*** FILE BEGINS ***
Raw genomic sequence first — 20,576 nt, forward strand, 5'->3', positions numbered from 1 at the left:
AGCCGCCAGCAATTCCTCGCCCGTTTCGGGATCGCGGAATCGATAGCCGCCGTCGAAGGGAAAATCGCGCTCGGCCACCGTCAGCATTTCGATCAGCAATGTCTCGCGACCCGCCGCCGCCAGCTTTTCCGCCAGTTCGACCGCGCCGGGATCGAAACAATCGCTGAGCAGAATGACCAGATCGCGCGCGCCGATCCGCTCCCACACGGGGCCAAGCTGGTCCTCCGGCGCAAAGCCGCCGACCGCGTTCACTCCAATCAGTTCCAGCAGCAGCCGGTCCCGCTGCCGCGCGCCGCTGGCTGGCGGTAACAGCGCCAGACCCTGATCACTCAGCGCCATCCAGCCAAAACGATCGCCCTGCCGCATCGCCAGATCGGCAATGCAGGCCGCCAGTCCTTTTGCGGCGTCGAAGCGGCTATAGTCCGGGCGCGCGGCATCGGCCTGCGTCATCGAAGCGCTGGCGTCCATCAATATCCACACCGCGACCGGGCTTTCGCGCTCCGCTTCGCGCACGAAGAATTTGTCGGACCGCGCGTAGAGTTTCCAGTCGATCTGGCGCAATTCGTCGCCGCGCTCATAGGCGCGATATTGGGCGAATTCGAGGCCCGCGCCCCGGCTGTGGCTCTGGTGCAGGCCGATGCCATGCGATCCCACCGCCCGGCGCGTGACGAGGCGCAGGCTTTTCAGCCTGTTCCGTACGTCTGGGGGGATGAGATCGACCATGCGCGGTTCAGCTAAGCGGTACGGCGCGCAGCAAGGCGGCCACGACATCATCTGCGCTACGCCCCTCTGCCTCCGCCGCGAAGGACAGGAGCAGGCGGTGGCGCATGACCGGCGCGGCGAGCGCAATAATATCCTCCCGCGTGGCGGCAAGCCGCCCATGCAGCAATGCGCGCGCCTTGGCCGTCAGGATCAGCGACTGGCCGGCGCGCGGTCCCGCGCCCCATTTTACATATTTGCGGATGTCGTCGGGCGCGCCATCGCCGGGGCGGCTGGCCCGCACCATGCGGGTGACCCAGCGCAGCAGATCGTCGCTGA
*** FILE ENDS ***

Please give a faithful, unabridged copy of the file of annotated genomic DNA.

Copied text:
Raw genomic sequence first — 20,576 nt, forward strand, 5'->3', positions numbered from 1 at the left:
AGCCGCCAGCAATTCCTCGCCCGTTTCGGGATCGCGGAATCGATAGCCGCCGTCGAAGGGAAAATCGCGCTCGGCCACCGTCAGCATTTCGATCAGCAATGTCTCGCGACCCGCCGCCGCCAGCTTTTCCGCCAGTTCGACCGCGCCGGGATCGAAACAATCGCTGAGCAGAATGACCAGATCGCGCGCGCCGATCCGCTCCCACACGGGGCCAAGCTGGTCCTCCGGCGCAAAGCCGCCGACCGCGTTCACTCCAATCAGTTCCAGCAGCAGCCGGTCCCGCTGCCGCGCGCCGCTGGCTGGCGGTAACAGCGCCAGACCCTGATCACTCAGCGCCATCCAGCCAAAACGATCGCCCTGCCGCATCGCCAGATCGGCAATGCAGGCCGCCAGTCCTTTTGCGGCGTCGAAGCGGCTATAGTCCGGGCGCGCGGCATCGGCCTGCGTCATCGAAGCGCTGGCGTCCATCAATATCCACACCGCGACCGGGCTTTCGCGCTCCGCTTCGCGCACGAAGAATTTGTCGGACCGCGCGTAGAGTTTCCAGTCGATCTGGCGCAATTCGTCGCCGCGCTCATAGGCGCGATATTGGGCGAATTCGAGGCCCGCGCCCCGGCTGTGGCTCTGGTGCAGGCCGATGCCATGCGATCCCACCGCCCGGCGCGTGACGAGGCGCAGGCTTTTCAGCCTGTTCCGTACGTCTGGGGGGATGAGATCGACCATGCGCGGTTCAGCTAAGCGGTACGGCGCGCAGCAAGGCGGCCACGACATCATCTGCGCTACGCCCCTCTGCCTCCGCCGCGAAGGACAGGAGCAGGCGGTGGCGCATGACCGGCGCGGCGAGCGCAATAATATCCTCCCGCGTGGCGGCAAGCCGCCCATGCAGCAATGCGCGCGCCTTGGCCGTCAGGATCAGCGACTGGCCGGCGCGCGGTCCCGCGCCCCATTTTACATATTTGCGGATGTCGTCGGGCGCGCCATCGCCGGGGCGGCTGGCCCGCACCATGCGGGTGACCCAGCGCAGCAGATCGTCGCTGA